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Tuesday, Jan. 6, 2009

Abuse of Power

Frost versus Nixon

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The American political drama that began in the upheaval of the 1960s reached its climax with the Watergate scandal and ended in 1974 with the resignation of Richard Nixon. An epilogue was added to the story when Nixon emerged from seclusion in 1977 for an interview with British TV talk-show host David Frost. Nixon thought it would be softball, but Frost wound up pitching a harder game than anyone expected.

Peter Morgan shaped this historical footnote into a widely acclaimed play, with Frank Langella winning a Tony for his portrayal of Nixon. Hollywood director Ron Howard (ABeautiful Mind) has successfully adapted Frost/Nixon into a film, retaining Langella, his sparring partner Michael Sheen (playing Frost) and Morgan as screenwriter. The result preserves the essence of the play while expanding its scope beyond the stage. The movie dramatizes the making of the TV interview, but the story's heart is the televised confrontation between Frost and Nixon. In Howard's hands the verbal joust is like a great courtroom drama, a gripping fencing match of sharpened words.

No one expected much from the encounter. Before the interview Frost was considered an amiable lightweight, better known for chatting with pop stars than interrogating politicians. Sheen plays the talk-show host as a glib glad-hander and polished hustler with a reserve of hidden sadness. As depicted in Frost/Nixon, he is coaxed and prodded into becoming a serious journalist for his session with the former president by his team of American researchers, political activists who relished the opportunity to bring Nixon down and corner him into a confession.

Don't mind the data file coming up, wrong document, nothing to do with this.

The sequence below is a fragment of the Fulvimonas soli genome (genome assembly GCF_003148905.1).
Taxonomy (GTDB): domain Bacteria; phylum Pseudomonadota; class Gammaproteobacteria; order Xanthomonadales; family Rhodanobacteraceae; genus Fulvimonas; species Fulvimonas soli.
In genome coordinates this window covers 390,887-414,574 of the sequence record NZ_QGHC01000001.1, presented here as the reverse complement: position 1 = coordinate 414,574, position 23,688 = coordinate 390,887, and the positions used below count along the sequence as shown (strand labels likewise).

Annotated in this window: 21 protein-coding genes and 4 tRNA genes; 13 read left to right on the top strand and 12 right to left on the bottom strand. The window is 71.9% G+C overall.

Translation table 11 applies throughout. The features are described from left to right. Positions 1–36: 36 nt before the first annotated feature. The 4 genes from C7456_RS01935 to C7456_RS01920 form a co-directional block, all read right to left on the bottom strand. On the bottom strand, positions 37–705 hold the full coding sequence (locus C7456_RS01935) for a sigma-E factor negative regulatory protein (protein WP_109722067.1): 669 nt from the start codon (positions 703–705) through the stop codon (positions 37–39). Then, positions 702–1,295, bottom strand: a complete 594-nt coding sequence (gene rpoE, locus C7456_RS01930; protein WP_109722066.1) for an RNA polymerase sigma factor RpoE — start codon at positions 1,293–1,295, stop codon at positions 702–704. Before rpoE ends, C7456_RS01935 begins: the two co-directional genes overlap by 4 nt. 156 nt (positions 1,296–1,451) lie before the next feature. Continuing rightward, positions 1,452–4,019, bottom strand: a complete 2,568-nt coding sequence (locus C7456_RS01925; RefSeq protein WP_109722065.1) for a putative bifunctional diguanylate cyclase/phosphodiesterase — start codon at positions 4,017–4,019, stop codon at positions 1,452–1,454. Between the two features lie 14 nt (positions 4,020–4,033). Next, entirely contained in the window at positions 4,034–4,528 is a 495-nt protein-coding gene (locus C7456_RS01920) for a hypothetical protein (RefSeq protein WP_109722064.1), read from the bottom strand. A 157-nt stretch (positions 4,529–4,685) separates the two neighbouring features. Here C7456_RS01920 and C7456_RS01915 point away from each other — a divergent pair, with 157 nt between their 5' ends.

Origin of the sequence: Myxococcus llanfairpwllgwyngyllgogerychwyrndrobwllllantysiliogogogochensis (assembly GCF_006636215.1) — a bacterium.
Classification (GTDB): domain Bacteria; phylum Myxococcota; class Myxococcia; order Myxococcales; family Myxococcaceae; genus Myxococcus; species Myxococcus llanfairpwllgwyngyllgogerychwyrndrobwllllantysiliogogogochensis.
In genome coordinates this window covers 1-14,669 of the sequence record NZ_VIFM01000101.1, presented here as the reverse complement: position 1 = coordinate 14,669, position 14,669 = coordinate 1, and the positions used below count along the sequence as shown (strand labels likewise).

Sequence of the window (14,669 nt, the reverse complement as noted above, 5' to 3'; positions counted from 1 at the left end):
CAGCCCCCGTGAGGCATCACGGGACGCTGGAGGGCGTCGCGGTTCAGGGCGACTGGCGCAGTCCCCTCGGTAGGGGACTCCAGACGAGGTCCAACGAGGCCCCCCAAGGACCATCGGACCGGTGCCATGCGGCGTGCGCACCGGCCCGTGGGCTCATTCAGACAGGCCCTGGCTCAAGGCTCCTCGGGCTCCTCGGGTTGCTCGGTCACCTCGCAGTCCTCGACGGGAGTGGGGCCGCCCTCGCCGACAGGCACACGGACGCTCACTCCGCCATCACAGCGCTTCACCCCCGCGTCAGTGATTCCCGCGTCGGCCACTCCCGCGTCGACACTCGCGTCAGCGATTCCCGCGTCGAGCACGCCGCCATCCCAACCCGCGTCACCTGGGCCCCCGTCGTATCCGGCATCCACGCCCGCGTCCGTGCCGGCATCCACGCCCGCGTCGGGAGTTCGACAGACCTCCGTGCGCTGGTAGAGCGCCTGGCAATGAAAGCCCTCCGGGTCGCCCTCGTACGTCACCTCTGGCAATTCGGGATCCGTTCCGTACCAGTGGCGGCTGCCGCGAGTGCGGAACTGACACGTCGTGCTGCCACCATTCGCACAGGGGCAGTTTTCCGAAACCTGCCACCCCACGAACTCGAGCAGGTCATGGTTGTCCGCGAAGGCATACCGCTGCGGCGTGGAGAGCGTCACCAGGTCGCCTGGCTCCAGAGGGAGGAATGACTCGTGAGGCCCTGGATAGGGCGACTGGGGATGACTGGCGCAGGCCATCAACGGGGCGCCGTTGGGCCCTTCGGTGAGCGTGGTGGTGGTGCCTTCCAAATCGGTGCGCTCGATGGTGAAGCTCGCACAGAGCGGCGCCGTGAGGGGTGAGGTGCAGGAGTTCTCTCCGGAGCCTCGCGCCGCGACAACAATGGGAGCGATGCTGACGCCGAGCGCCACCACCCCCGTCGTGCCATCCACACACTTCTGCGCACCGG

Villains often provide actors with their best material and the part of Nixon has provided Anthony Hopkins and now Langella with memorable starring roles. Langella's plumy, orotund diction and imperial manner is probably closer to Nixon's self-image than the uncomfortable public face of the real president. A lumbering bear licking his wounds in his lair, the seaside estate where he retreated after abandoning the White House, Langella's Nixon is charming, droll and disingenuous, sympathetic both for his roguish touch as well as his twitch of conscience. In a drunken late-night phone call to Frost, Nixon finds the common denominator between them: They were both little men from nowhere, set up to fail by their well-born social betters. Resentment against America's political and cultural elite fueled the engine of his desire for power and his determination to destroy all opponents.

It's been said that the crimes of Richard Nixon pale in contrast to what often passed for business as usual during the past eight years. Without beating on a shrill drum, Howard, Morgan and their cast allow the parallels to speak for themselves between the damage, then and now, of power abused.